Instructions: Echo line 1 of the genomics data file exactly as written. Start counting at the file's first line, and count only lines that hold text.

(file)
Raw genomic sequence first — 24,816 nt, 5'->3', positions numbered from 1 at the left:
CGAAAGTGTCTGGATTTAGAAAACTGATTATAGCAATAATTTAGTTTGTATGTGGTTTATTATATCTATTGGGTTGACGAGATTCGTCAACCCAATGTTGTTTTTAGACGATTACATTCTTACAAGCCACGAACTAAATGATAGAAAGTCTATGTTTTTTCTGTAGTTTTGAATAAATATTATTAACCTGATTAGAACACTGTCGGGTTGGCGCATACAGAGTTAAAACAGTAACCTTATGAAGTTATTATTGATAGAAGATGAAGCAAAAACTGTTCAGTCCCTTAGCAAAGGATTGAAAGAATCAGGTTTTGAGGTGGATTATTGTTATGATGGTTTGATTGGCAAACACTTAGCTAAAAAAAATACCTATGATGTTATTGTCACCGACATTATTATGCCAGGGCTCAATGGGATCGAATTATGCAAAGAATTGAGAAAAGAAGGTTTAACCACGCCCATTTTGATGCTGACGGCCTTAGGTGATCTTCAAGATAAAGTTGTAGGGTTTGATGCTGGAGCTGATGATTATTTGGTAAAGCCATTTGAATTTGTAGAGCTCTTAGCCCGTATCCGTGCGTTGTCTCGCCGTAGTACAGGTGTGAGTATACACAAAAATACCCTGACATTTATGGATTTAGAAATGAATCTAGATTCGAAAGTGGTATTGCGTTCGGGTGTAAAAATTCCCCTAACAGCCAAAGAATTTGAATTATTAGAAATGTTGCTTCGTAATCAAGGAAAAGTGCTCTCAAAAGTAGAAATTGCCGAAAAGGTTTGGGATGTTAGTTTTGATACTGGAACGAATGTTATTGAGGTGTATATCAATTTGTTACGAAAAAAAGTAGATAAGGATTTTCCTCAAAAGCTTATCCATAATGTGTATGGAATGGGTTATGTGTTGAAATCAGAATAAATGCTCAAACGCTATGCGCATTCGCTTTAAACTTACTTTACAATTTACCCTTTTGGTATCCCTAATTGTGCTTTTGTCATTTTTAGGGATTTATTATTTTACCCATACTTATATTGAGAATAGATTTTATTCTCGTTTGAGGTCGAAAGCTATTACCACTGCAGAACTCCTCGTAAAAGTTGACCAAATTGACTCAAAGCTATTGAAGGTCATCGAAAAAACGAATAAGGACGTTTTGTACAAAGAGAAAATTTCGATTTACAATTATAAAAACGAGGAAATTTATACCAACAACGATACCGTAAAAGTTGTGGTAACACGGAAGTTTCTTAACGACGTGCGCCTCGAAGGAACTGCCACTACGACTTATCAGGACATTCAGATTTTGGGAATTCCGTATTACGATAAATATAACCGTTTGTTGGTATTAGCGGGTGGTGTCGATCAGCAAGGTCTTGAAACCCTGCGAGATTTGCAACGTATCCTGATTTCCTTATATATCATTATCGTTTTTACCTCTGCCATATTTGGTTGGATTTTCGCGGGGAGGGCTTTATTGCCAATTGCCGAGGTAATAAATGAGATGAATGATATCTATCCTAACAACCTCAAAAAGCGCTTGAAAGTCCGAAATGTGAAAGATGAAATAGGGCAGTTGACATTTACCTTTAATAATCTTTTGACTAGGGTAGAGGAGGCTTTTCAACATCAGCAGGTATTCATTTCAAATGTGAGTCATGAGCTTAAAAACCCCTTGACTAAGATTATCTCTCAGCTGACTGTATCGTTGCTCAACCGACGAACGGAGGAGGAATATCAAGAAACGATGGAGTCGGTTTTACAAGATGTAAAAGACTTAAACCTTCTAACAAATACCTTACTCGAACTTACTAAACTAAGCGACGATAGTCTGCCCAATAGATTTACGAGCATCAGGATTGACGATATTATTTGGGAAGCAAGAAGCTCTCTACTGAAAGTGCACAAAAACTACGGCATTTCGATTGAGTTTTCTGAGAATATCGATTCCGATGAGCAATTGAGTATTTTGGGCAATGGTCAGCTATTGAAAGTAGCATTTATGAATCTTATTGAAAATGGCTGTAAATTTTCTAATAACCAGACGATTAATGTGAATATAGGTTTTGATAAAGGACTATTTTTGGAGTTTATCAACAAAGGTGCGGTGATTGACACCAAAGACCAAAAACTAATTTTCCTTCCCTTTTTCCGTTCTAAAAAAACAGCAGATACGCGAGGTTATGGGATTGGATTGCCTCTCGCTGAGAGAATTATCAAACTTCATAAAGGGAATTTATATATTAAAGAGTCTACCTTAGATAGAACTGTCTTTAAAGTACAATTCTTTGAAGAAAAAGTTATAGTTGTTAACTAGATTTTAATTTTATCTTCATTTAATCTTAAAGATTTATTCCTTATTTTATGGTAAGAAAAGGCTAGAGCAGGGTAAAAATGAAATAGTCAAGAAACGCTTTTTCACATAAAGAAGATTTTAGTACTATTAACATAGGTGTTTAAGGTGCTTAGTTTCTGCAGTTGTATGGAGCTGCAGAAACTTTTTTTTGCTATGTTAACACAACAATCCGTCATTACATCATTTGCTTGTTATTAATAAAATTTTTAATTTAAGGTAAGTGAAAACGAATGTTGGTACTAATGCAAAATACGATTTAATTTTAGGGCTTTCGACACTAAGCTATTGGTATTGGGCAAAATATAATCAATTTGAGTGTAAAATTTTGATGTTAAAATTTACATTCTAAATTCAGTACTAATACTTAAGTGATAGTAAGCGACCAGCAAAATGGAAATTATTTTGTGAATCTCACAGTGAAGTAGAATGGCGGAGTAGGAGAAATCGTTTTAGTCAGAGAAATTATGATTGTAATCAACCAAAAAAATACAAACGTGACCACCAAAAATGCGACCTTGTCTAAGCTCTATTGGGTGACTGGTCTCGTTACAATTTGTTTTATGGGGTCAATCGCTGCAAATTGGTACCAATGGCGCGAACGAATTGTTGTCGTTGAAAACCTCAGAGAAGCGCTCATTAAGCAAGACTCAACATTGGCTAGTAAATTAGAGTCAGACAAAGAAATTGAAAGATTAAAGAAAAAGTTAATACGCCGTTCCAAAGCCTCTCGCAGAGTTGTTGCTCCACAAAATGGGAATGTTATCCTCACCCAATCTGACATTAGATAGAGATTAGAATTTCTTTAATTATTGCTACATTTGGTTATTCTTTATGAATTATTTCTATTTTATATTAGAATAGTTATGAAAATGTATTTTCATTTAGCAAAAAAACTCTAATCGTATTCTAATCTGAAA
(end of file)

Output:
Raw genomic sequence first — 24,816 nt, 5'->3', positions numbered from 1 at the left: